Whether you are pre-diabetic, or are suffering from Type 2 Diabetes, it is possible to reverse the symptoms and heal your body through food.. Because food is what got you there in the first place. I am hoping through this article to add to Mark’s Daily apple summary (see the first link below). So print out all this, and as Mark says, give it to your aunt! It is a comprehensive actionable summary, that anyone can start right now to stop or prevent ever becoming insulin-dependent (by the way, you will also loose weight).
Here we go. This is one of my favourite articles by one of my favourite bloggers, Mark Sisson, which sums up the Type II Diabetes issue quite well – read it before continuing, it explains the biochemical mechanisms behind this all: Mark’s Daily Apple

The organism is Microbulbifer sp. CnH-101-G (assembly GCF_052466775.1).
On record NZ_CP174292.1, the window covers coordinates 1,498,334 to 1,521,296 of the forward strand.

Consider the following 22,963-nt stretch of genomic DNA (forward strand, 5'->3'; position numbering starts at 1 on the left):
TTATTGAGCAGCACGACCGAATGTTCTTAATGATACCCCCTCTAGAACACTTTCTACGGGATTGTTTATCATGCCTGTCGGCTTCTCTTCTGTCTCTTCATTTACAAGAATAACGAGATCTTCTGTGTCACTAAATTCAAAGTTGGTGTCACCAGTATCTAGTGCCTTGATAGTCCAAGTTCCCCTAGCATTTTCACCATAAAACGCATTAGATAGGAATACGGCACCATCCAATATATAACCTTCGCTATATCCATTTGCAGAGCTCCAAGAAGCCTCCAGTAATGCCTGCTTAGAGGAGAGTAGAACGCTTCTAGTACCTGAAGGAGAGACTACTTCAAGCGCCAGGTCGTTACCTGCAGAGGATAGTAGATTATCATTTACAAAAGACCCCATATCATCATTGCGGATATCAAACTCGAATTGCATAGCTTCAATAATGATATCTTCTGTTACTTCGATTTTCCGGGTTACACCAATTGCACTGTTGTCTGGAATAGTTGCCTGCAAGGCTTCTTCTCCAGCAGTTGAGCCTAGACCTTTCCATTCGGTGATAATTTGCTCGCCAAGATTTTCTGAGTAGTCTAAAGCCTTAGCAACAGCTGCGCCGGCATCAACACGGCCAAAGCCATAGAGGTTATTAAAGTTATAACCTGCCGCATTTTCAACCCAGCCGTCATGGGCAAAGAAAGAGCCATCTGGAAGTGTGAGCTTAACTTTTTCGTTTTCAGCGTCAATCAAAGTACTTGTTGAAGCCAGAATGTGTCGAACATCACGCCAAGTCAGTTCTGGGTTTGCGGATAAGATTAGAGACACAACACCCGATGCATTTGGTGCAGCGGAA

So, what to do in order to reverse the dangerous path towards T2D?
- Up your exercise level to increase your muscles’ insulin sensitivity
- Remove to the best of you ability all sugars and carbohydrates from your diet
- Stay away from processed and packaged foods
- Do not eat anything with added sugar or sweeteners (dairy is often sneaky, check for aspartame and fruit-sweetened, which are not okay)
- Add lots of high-quality fat to your dishes (grass-fed butter, olive oil, coconut oil)
- If you can cut out all the sugar and carbs, aka ‘white things’ : sugar, wheat, pasta, rice, potatoes, bread, desserts, etc… (except cauliflower, that’s white and you can eat it!) then don’t worry about counting carbs. If it seems unsurmountable at first, try and see if you can stay under 100g net carbs/day, while still trying to reduce your ‘white things’ intake. It will be a good objective as a starting point.
Calculate the net carbs as carbs minus fiber.
For example, an avocado contains: total carbs = 12 grams, fiber = 10 grams, so net carbs = 10 – 2 = 2g. A piece of whole wheat toast = 23 – 3 = 20g net carbs). The USDA recommends 300g of carbs per day. DO NOT listen to them! (Information about the nutritional content of foods can be found on google, simply by typing in “avocado nutrition”)